Re: Response to Atlas Photography Contest concerns
Fri, 26 Oct 2007 13:12:56 -0400
I am totally unconvinced by Karen's description of the committee's logic. I
will not be submitting photos, so my remarks are somewhat objective.
If photos are submitted on one or a few disks, they can be copied to one or
several computers into species-specific folders, then copied in
species-specific folders to flash-drives for routing to reviewers.
I will volunteer my computer and my time for sorting and copying 25% of the
bird species (53) to flash-drives ("memory sticks"). I have 75 GB of hard
disk space available. I estimate, that for high resolution photos in
high-quality (low compression) .jpg files that 300dpi 5x7 inch photos will
be roughly 4MB each in size. Three other volunteers with adequate computer
space for sorting must exist.
I would place numbers before species names on species folders so that
taxonomic order could be maintained for convenience in folder management. (I
already have such a taxon-numbering scheme for MD birds.)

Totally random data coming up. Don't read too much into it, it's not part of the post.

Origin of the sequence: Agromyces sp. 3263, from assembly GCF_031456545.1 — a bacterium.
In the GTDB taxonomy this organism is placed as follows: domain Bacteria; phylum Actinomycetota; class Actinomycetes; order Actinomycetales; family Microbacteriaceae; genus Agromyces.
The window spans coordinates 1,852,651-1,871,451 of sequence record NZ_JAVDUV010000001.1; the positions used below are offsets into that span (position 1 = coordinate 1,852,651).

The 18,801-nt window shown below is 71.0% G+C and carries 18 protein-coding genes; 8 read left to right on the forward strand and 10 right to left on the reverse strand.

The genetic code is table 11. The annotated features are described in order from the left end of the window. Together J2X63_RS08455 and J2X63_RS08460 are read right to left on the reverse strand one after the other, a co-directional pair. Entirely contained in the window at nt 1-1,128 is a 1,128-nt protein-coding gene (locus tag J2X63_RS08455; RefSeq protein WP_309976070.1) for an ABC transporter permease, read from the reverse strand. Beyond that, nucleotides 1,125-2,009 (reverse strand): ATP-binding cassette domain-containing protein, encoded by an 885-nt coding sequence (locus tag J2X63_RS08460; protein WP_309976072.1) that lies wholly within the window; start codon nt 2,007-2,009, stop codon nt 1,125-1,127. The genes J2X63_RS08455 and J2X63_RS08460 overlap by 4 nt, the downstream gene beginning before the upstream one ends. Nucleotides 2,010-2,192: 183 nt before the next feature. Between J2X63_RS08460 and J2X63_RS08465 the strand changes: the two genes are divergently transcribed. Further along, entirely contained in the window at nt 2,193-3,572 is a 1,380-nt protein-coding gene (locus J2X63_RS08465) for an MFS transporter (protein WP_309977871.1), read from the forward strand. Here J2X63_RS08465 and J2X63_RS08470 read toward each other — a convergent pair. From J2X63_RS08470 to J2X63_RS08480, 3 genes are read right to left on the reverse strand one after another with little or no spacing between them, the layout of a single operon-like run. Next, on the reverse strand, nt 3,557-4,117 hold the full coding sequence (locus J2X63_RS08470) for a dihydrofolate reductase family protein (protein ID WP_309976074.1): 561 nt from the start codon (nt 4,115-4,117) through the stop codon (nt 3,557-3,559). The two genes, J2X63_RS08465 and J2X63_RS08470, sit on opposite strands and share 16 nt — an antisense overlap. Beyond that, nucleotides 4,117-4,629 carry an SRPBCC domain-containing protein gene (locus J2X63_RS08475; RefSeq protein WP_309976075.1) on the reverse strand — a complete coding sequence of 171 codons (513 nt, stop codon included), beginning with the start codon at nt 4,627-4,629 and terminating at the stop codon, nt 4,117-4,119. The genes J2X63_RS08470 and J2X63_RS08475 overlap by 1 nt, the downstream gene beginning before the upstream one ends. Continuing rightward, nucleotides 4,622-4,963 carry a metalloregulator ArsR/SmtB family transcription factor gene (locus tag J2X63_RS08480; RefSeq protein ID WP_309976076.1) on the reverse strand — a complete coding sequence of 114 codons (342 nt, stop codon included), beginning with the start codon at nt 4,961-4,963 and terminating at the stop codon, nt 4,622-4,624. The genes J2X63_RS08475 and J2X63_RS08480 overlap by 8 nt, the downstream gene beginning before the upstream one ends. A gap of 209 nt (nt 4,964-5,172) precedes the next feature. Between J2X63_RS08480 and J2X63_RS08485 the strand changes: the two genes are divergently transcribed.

Am I missing something? How many reviewers must receive copies of any given
species? The burden of weak logistics planning should not be on the
photographers who volunteer their photos. Even the request for all required
hardcopy information to be repeated for each photo seems unnecessary; proper
naming of each photo .jpg file would obviate much hard-copy repetition. The
tedious job of renaming each photo received to include a unique identifier
code for the photographer seems necessary, but doable.
Let's be pragmatic - if the prime photo sources strongly object, something
better must be done. The potential photo suppliers are volunteers, too.
Eldersburg, Carroll Co.
ellislist dot com
From: Karen Morley
Sent: Friday, October 26, 2007 9:47 AM
Subject: Response to Atlas Photography Contest concerns
... Third, the really big problem..............one species (one photo) per
disk. We know this is burdensome especially for some photographers who may
wish to submit large number of photographs. We understand that from the
photographers' point of view, it would be much easier to put all the photo
files on one disk. And we know requiring all these disks is environmentally
questionable. But after much research and debate, this appears to be the
best method for the committee members who have to organize the photos per
species. We don't have a home computer that can upload and organize all
these files at the same time. MOS is not a large conservation or
educational organization with unlimited resources to run this contest. As we
said above, we want to have an unbiased blind selection of the winning
photographs. In actuality this is 209 small contests - yes, we hope to have
a picture for each bird species in the Atlas. ...